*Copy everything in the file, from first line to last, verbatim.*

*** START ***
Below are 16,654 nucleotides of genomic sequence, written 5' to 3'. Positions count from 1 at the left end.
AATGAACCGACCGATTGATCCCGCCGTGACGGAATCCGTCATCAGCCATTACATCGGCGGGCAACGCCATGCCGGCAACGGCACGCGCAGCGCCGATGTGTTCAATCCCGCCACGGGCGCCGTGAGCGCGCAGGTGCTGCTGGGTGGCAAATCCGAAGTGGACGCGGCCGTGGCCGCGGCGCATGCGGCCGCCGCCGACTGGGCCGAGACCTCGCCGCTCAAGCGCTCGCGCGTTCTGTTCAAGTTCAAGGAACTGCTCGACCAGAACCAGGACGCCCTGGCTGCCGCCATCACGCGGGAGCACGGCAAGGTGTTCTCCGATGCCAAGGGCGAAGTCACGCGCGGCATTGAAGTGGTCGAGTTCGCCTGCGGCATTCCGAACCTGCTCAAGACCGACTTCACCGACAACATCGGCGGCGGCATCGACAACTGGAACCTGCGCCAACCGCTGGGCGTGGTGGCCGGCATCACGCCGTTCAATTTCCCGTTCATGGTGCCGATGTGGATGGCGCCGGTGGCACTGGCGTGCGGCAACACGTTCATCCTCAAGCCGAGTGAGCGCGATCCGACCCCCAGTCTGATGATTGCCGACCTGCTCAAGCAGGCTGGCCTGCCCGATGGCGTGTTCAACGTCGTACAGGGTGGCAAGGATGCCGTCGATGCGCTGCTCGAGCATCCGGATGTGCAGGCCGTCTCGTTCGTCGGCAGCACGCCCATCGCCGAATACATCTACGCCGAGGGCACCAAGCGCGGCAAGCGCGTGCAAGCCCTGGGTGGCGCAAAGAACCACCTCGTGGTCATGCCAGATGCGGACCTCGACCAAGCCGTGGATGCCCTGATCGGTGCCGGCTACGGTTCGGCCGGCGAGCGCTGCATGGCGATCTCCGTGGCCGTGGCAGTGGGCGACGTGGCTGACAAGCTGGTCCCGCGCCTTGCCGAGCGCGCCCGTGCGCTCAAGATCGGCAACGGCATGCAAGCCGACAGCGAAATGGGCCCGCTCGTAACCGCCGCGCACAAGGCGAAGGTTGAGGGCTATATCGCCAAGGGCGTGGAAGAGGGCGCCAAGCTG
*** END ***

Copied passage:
Below are 16,654 nucleotides of genomic sequence, written 5' to 3'. Positions count from 1 at the left end.
AATGAACCGACCGATTGATCCCGCCGTGACGGAATCCGTCATCAGCCATTACATCGGCGGGCAACGCCATGCCGGCAACGGCACGCGCAGCGCCGATGTGTTCAATCCCGCCACGGGCGCCGTGAGCGCGCAGGTGCTGCTGGGTGGCAAATCCGAAGTGGACGCGGCCGTGGCCGCGGCGCATGCGGCCGCCGCCGACTGGGCCGAGACCTCGCCGCTCAAGCGCTCGCGCGTTCTGTTCAAGTTCAAGGAACTGCTCGACCAGAACCAGGACGCCCTGGCTGCCGCCATCACGCGGGAGCACGGCAAGGTGTTCTCCGATGCCAAGGGCGAAGTCACGCGCGGCATTGAAGTGGTCGAGTTCGCCTGCGGCATTCCGAACCTGCTCAAGACCGACTTCACCGACAACATCGGCGGCGGCATCGACAACTGGAACCTGCGCCAACCGCTGGGCGTGGTGGCCGGCATCACGCCGTTCAATTTCCCGTTCATGGTGCCGATGTGGATGGCGCCGGTGGCACTGGCGTGCGGCAACACGTTCATCCTCAAGCCGAGTGAGCGCGATCCGACCCCCAGTCTGATGATTGCCGACCTGCTCAAGCAGGCTGGCCTGCCCGATGGCGTGTTCAACGTCGTACAGGGTGGCAAGGATGCCGTCGATGCGCTGCTCGAGCATCCGGATGTGCAGGCCGTCTCGTTCGTCGGCAGCACGCCCATCGCCGAATACATCTACGCCGAGGGCACCAAGCGCGGCAAGCGCGTGCAAGCCCTGGGTGGCGCAAAGAACCACCTCGTGGTCATGCCAGATGCGGACCTCGACCAAGCCGTGGATGCCCTGATCGGTGCCGGCTACGGTTCGGCCGGCGAGCGCTGCATGGCGATCTCCGTGGCCGTGGCAGTGGGCGACGTGGCTGACAAGCTGGTCCCGCGCCTTGCCGAGCGCGCCCGTGCGCTCAAGATCGGCAACGGCATGCAAGCCGACAGCGAAATGGGCCCGCTCGTAACCGCCGCGCACAAGGCGAAGGTTGAGGGCTATATCGCCAAGGGCGTGGAAGAGGGCGCCAAGCTG